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Attributes of God: Sovereignty | Theology Matters

  • February 2004 Issue
Practical Theology

Shortly after terrorists crashed two planes into the World Trade Center in New York City, the Chicago Sun-Times asked leaders from a variety of religious traditions to answer this question: “Why didn’t God intervene?” Some said that the reason was because God couldn’t intervene. Others made a distinction between God’s direct will and His permissive will. Still others argued that since God’s control is absolute, whatever takes place happens within the knowledge of God and is part of His plan.

The question posed by the Chicago Sun-Times focused on the divine attribute known as the sovereignty of God. The doctrine of the sovereignty of God is the biblical teaching that God is both ruler and controller of all. He is the ultimate authority to whom every soul will be held accountable and the one who causes all things to work according to His purpose.

The apostle Peter emphasized both divine sovereignty and human responsibility in his sermon on the day of Pentecost. Speaking of Jesus, he declared: “This man was handed over to you by God’s set purpose and foreknowledge; and you, with the help of wicked men, put him to death by nailing him to the cross” (Acts 2:23).

Why Theology Matters

The attribute of divine sovereignty is the basis for the believer’s confidence that “in all things God works for the good of those who love him” (Rom. 8:28). Because He is ruler over all, He alone has the power to establish the boundaries within which human actions occur. The fact that God is sovereign does not mean that He is pleased with everything we do. Nor does it mean that everything we do is good. It does mean, however, that nothing that occurs can thwart God’s plan or His good purpose for those who know Christ.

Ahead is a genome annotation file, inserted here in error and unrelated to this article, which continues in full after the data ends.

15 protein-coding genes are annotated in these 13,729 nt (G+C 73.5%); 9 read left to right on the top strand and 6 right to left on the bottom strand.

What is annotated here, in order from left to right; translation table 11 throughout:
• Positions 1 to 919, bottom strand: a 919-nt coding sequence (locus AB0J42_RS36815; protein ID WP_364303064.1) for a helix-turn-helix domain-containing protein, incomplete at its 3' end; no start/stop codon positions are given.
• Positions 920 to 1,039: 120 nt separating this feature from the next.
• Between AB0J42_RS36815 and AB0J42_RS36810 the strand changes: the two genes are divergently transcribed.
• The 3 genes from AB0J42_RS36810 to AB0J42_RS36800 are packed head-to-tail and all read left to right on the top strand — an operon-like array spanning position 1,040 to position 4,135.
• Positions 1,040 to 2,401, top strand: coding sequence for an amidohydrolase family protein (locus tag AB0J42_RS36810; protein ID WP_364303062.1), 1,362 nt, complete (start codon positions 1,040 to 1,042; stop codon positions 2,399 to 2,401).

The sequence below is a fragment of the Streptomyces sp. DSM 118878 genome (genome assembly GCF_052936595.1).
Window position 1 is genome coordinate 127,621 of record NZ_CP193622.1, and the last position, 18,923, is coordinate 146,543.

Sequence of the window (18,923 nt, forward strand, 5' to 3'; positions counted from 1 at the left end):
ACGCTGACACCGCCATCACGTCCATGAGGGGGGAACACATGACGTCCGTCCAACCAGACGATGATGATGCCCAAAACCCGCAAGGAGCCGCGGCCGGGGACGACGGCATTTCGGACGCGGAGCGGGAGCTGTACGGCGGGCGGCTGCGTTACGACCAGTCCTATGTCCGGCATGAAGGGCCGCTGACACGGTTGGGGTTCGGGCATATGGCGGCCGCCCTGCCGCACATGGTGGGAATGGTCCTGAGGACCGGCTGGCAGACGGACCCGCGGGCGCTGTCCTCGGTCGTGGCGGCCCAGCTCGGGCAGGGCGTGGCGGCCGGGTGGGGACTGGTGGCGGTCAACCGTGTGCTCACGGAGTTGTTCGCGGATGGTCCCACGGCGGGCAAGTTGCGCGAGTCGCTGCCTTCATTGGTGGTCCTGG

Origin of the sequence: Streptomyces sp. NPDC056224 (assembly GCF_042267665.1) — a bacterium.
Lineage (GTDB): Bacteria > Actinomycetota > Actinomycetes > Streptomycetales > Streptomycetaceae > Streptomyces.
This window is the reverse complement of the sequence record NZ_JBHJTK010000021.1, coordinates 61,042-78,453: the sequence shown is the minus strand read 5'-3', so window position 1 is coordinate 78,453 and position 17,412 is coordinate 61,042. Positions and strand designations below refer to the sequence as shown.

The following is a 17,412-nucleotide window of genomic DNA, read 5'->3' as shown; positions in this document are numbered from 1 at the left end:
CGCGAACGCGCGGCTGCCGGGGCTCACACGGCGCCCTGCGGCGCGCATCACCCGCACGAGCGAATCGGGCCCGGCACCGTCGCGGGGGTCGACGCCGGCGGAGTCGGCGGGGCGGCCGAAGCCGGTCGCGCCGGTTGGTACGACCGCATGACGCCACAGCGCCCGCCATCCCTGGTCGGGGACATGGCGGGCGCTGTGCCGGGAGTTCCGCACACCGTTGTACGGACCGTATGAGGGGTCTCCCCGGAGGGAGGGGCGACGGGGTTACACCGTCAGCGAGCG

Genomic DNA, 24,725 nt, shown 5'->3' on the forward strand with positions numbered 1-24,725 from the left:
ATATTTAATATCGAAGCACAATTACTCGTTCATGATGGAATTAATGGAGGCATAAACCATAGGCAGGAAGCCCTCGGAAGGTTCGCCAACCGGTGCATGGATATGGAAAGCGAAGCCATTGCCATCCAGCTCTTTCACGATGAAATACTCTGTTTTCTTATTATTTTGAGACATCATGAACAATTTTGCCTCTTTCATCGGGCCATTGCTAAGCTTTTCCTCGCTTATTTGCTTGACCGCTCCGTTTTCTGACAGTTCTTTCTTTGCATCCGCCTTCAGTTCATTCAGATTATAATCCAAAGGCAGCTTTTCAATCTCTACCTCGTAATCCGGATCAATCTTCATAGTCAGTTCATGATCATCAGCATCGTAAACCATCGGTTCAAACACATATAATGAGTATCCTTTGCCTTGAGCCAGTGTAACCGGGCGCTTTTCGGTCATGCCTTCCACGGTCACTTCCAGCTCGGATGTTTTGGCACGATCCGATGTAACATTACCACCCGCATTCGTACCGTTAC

FOR FURTHER READING

To learn more about the sovereignty of God, read Still Sovereign, edited by Thomas R. Screiner and Bruce A. Ware (Baker).


BY Dr. John Koessler

Dr. John Koessler, who retired as professor emeritus from Moody Bible Institute, formerly served in the division of applied theology and church ministry. John and his wife Jane enjoy living in a lakeside town in Michigan. A prolific writer, John’s books include Dangerous Virtues: How to Follow Jesus When Evil Masquerades as Good (Moody Publishers), The Radical Pursuit of Rest (InterVarsity), The Surprising Grace of Disappointment (Moody), and True Discipleship (Moody). John is a contributing editor and columnist for Today in the Word.

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